I sautéed that last batch with onions and the result was so good that, after dinner and two wild edible gin and tonics later we went on a slightly intoxicated mission into the fading light to gather more A. confluens before the worms could get at them.
My friend Butterpoweredbike believes that if you voice the word “mushroom” while hunting them, the edible fungus will hide and you won’t find any. On the other hand, Gregg and I like to creep through the woods calling to them softly: “Mushrooms, mushrooms, where are you?”
After stumbling upon some newly fruiting big brown gilled brown mushrooms last night, Gregg began to preach about his technique. “You can’t look for them; you just have to let them attract you to where they are,” he lectured. “You have to have a very loose hold on your decision-making.” I see. But last night’s dusk mushroom mission was a successful one, so who knows—perhaps it was due to the “loose hold” on decision-making that the gin had rendered unto me.
We foraged another good batch of Albatrellus, and in the process spied not one but two big lumbering porcupines, each of which Gregg found necessary to chase through the woods like a little kid. And I stumbled upon a half-melted bolete—a Leccinum fibrillosum, we think, the Leccinum that is associated with conifers and not with random poisonings, as the aspen-associated Leccinums have become.
So it’s mushroom season up here, finally—a happy realization that is further bolstered by last night’s second round of strong rain.
I’d been kicking around nickname ideas for A. confluens, as I have been unable thus far to find a common name for the mushroom.
I wanted to call them “brain mushrooms” on account of their color and amorphous, cracked appearance, but apparently the poisonous false morel Gyromitra esculenta already has that nickname, looking much more like a brain than Albatrellus with its copious folds of flesh, so I’m going to need another one. I thought of “cracked pink peach mushroom” and “cracked human flesh mushroom,” but Gregg thinks they look more orange than pink and furthermore refuses to eat any if I refer to them as “human flesh.”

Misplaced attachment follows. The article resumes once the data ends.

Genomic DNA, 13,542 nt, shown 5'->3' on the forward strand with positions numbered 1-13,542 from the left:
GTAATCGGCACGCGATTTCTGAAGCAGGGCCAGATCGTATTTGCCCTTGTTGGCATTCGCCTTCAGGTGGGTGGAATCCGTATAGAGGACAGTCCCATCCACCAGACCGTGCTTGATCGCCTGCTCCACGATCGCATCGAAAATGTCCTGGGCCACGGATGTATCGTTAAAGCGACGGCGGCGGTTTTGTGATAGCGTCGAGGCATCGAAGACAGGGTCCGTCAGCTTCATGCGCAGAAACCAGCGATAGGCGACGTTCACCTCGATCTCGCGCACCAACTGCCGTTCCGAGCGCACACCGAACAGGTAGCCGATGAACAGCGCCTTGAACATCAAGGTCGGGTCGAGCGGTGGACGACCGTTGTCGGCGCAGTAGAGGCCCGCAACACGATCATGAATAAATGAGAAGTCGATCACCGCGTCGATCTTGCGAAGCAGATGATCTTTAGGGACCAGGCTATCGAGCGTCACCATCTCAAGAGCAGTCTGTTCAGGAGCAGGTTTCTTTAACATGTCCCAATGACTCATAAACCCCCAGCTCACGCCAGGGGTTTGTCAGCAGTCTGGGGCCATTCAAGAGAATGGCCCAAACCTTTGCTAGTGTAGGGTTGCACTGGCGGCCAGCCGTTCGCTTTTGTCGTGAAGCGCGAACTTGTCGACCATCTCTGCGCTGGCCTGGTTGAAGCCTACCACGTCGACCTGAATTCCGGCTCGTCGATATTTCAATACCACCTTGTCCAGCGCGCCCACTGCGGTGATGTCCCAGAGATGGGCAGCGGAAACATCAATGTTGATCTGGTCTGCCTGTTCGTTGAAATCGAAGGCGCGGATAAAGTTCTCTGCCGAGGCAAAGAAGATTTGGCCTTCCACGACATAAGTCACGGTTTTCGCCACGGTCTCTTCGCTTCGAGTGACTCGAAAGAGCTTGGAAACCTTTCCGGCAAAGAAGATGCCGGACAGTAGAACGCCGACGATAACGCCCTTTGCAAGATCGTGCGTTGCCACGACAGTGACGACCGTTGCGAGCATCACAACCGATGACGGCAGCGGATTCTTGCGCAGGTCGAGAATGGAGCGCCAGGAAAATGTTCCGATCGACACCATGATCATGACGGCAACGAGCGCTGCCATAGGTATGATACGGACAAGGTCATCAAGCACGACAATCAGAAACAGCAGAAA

Michael Kuo at mushroomexpert.com describes A. confluens as having “a beautiful pale orange cap, a creamy pore surface with tiny pores, a sturdy stem, and a white spore print.” Beautiful, eh? Maybe I’d just been looking at them wrong.
Yesterday as we crept joyfully through the forest, the name “pinkies” occurred to me, and Gregg appeared momentarily satisfied. Later in the day, however, he decided that no, we would call them Albatrellus and leave it at that.
The name evokes “albatross” for me, like I’m eating the pink flesh of the seabird—though I guess that works in place of “flesh mushroom” anyway. One way or another, I would be remiss to spend my days fighting the boyfriend over mushroom monikers of my own invention when they in fact have their own name already.
A ha! That’s what that is! I’ve seen those where we used to mushroom hunt a few hours south of you, usually when we’re gathering boletes (edulis and barrowsii). Our nearest mountain range is now much further south and we’re still exploring, trying to get a feel for the seasons, climate, and geography here. I’m so happy to have found your blog and I look forward to learning a ton.
Wild Food Girl says
You know, I have never found the barrowsii but do want to. South, you say? Thanks for the kind words!
Wild Food Girl says
Here are some excerpts of a Facebook conversation between myself, blogger Butterpowerebike from http://www.hungerandthirstforlife.blogspot.com, and self-described “retired psychologist” and “active mycologist” Arleen Bessette, who lives in coastal Georgia, regarding Albatrellus:
Arleen Bessette: Read your Albatrellus notes. Might have been A. ovinus and not confluens….
Wild Food Girl: Oh? What makes you say so? In Mushrooms of Colorado, Vera Evenson describes A. confluens as “pinkish tan to apricot colored,” as mine are, versus A. ovinus as “whitish cap with yellowish cracks,” which I’ve also seen but did not write about. Still, I’m open minded and am curious why you think mine might be A. ovinus instead of A. confluens.
Arleen Bessette: The 2 are very similar in appearance. A. ovinus typically has an aromatic and/or fruity aroma, and does not taste bitter and is a known edible. A. confluens usually tastes bitter, even after cooking. Both bruise or age with brownish-yellow-orange tones. And they are not synonomous… they have different reactions to KOH on the flesh. Just more interesting mysteries in the myco world!